February is American Heart Month

Author: Keisha Wilson CCS, CPC, CRC, CPB, CPMA, AAPC Approved Instructor

February is American Heart Month! Many heart conditions/diseases affect our patient population, but this blog post will highlight heart failure.  Heart failure, also known as congestive heart failure? According to the CDC (Centers for Disease Control and Prevention), about 6.2 million adults in the United States have heart failure.  Heart failure is a chronic, progressive condition in which the heart cannot pump enough blood to meet the body’s needs for blood and oxygen. Per the AHA (American Heart Association), the heart can’t keep up with its workload and may cause the following signs and symptoms listed by the Mayo Clinic:

  • Shortness of breath with activity or when lying down
  • Fatigue and weakness
  • Swelling in the legs, ankles and feet
  • Rapid or irregular heartbeat
  • Reduced ability to exercise
  • Persistent cough or wheezing with white or pink blood-tinged mucus
  • Swelling of the belly area (abdomen)
  • Very rapid weight gain from fluid buildup
  • Nausea and lack of appetite
  • Difficulty concentrating or decreased alertness
  • Chest pain if a heart attack causes heart failure

Importance of Documentation

Provider documentation is crucial in diagnosing, treating, and managing heart failure.  Often times documentation may only state “heart failure” with no mention of the type, acuity, status and treatment plan; this helps with proper diagnosis code assignment and supports the E/M (Evaluation and Management) level selected using MDM or Total time. Documentation should include some of the following:

  • Type – systolic, diastolic, a combination of systolic and diastolic, left, right, right due to left
  • Acuity – acute, chronic, a combination acute on chronic, unspecified
  • Disease status – worsening, stable, improved
  • Treatment plan – medicines, lifestyle changes, counseling, surgery, referral

Heart failure often does not come alone and may have other risk factors or associated medical conditions, such as hypertension, diabetes, obesity, coronary artery disease, chronic kidney disease and vascular heart disease. All of the above is an important part of selecting the appropriate code and coding it to the highest level of specificity and HCC (Hierarchical Condition Category).

In the outpatient setting, signs and symptoms can be used if a patient is still being worked up at the end of the visit with no definitive diagnosis. Per ICD 10 guidelines, “Signs and symptoms that are associated routinely with a disease process should not be assigned as additional codes unless otherwise instructed by the classification.”  However, per guidelines, signs and symptoms can be coded until a confirmed diagnosis. A provider should be aware that coding guidelines are different in the inpatient setting as opposed to the outpatient setting when it comes to coding “probable, suspected, rule out, etc.  If provider documentation is unclear and ambiguous, coders and/or CDI/CDIS(Clinical Documentation Integrity Specialist) should query the provider for clarification.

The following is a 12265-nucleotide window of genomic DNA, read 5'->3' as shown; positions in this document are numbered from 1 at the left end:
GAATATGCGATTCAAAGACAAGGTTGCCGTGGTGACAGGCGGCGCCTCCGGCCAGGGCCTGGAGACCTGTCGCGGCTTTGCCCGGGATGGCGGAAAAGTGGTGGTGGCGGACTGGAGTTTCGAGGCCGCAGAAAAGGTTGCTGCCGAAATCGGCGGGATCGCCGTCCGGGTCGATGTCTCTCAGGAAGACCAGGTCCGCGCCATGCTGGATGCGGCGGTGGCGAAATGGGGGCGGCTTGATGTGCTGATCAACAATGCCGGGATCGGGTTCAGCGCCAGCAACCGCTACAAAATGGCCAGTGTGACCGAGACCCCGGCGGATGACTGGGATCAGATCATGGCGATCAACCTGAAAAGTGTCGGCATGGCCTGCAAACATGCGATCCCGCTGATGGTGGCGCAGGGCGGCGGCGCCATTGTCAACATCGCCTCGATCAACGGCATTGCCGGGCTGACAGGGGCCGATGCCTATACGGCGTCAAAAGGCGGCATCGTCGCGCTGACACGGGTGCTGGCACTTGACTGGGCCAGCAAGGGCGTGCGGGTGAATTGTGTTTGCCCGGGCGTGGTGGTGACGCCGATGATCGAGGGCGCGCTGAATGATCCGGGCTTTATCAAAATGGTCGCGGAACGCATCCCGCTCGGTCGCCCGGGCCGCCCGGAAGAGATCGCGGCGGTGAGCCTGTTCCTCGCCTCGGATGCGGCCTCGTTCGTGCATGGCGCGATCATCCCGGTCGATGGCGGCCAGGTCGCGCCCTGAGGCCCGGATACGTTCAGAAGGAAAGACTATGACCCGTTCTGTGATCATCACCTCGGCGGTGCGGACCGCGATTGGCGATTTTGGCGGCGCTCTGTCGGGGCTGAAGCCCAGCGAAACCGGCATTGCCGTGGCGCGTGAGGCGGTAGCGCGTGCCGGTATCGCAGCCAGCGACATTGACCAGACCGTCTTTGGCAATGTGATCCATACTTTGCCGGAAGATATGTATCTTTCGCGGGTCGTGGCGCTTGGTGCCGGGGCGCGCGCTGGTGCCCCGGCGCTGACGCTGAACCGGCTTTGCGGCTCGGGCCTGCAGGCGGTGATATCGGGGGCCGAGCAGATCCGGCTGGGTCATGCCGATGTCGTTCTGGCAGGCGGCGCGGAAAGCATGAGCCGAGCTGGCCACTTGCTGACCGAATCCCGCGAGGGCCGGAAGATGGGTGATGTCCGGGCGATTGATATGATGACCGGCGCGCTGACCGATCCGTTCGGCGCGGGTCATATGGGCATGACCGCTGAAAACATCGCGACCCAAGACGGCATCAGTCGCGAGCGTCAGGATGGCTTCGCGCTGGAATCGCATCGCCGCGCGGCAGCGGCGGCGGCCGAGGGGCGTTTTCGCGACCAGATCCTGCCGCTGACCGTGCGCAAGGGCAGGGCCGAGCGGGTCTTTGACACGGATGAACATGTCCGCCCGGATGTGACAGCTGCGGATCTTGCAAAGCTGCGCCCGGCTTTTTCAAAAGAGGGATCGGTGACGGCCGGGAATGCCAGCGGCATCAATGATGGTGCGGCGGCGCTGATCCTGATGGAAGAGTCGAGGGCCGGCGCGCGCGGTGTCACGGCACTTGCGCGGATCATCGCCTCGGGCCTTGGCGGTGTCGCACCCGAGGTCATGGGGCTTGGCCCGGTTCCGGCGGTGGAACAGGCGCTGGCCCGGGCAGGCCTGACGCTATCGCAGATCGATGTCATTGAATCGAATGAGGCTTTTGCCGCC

Sequencing & Diagnosis Coding

Per the ICD 10 guidelines,  “the classification presumes a causal relationship between hypertension and heart involvement and between hypertension and kidney involvement, as the two conditions are linked by the “with” in the Alphabetic Index. These conditions should be coded as related even in the absence of provider documentation explicitly linking them unless the documentation clearly states the conditions are unrelated. For hypertension and conditions not specifically linked by relational terms such as “with,” “associated with”, or “due to” in the classification, provider documentation must link the conditions in order to code them as related”.

Before a code is assigned, documentation and coding guidelines should be reviewed to understand the diagnosis codes’ etiology/manifestation convention and proper sequencing.  When using combination codes, it is important to review which codes should be sequenced first, which requires additional codes. For example, I50 Heart Failure has a “Code first” followed by a list of conditions that should be sequenced first.  Reviewing before a code assignment is essential, no matter how long someone has been coding.  Remember October 1 of every year, new ICD 10 CM guidelines and codes are released. The following three sections are stated per the ICD 10 Guidelines: